Hug and hold your child.
Express your love consistently in words and actions. Tell him/her
that he/she is loved, valued, and accepted no matter what.
After you have listened, understood and identified with your child’s
pain, offer positive feed back. Give him/her some practical action
or task you know he/she can do to build his/her self-worth. (It is
good if the task helps someone else.) Tell your child you trust him/her
and his/her ability to rise above the difficulty. Do not let
yourself be overwhelmed by the crisis. Seek professional guidance if
you don’t know what to do or say.
Praise your child. Tell your child how impressed you are with his/her ability to endure hardship.
Apply the positive lesson(s) learned.
Admit any mistakes you made in handling a crisis. Affirm your love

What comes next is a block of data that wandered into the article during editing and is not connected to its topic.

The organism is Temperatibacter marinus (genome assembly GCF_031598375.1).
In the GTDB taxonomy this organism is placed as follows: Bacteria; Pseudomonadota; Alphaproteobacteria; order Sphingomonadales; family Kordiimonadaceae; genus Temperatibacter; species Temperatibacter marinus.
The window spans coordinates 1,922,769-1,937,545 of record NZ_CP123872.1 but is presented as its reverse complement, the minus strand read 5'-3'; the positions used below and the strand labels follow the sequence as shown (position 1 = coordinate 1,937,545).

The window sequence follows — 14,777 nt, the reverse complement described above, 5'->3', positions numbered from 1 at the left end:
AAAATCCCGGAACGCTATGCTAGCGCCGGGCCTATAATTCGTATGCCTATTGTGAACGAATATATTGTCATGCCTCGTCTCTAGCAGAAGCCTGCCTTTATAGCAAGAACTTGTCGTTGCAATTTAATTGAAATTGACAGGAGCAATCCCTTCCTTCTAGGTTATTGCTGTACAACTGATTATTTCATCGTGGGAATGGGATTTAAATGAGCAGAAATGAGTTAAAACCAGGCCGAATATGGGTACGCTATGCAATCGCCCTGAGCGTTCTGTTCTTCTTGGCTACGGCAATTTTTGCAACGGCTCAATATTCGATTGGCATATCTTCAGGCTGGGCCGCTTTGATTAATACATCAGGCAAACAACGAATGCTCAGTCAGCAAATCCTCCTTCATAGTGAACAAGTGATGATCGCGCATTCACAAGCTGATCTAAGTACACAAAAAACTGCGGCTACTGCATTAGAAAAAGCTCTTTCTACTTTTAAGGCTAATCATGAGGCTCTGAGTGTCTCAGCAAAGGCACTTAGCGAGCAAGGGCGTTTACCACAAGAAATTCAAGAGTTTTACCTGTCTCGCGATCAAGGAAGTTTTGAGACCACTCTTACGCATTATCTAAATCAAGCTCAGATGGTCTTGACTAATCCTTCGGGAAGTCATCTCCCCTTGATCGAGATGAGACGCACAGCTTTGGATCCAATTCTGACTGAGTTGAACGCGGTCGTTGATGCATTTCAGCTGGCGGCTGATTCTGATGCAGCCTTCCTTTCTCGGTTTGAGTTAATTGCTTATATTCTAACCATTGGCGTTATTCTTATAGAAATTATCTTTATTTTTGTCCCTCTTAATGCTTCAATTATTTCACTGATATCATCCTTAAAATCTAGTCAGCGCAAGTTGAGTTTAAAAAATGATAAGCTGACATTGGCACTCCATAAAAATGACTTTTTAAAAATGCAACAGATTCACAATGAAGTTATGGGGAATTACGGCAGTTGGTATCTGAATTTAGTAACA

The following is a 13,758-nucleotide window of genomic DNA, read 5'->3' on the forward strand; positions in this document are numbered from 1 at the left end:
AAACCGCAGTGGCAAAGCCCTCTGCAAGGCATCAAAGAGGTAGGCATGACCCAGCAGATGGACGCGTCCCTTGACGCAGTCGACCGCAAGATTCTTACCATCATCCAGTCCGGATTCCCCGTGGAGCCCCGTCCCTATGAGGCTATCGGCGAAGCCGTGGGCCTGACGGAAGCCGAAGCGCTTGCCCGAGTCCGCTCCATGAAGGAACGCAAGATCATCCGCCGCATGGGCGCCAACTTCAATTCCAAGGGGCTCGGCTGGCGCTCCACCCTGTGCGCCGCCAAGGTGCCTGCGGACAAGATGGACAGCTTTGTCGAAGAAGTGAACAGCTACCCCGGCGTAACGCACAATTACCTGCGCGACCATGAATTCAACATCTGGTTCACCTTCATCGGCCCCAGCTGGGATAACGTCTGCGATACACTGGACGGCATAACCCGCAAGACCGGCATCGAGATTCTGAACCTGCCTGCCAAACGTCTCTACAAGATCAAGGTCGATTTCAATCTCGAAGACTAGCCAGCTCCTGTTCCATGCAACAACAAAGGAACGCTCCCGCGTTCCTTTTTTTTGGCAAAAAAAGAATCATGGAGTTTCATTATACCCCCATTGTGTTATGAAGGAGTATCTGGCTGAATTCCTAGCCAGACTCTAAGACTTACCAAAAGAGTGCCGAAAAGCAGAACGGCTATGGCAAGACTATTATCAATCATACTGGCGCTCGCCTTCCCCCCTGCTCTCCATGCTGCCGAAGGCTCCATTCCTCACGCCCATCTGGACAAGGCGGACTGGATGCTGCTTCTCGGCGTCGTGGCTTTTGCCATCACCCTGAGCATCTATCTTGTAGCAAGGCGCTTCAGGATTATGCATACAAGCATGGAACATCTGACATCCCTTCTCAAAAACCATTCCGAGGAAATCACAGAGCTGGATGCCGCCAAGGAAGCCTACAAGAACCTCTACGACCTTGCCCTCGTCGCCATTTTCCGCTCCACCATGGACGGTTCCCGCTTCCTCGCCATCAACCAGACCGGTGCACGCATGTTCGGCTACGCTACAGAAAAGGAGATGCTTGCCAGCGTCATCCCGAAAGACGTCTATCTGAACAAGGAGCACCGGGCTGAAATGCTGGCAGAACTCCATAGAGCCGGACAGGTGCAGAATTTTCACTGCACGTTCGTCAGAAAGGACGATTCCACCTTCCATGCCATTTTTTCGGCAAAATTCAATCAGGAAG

for your child. Discuss how you felt. Listen to your
child’s feelings. Talk about what worked and evaluate what was
accomplished. Together, agree on how to correct the problems and the
best way to handle feelings and actions next time.
Prepare for the next crisis.
Agree that going through crisis is better together than alone.
Discuss the other potential crises that might happen based upon
what you learned.
<-- Back to top--
Teaching Children Responsibility
Parenting is a difficult task and
one that requires a plan. If you don’t have a clear idea of your
specific objectives, you’ll end up reacting all the time instead
of acting. If you want to succeed, you need some precise goals.
Without specific goals we tend to evaluate our parenting skills
on momentary feelings, which are often an exasperation or lack of
patience. The best defense is a good offense.
Our primary objective as parents and
as educators is to teach responsibility. A child moves from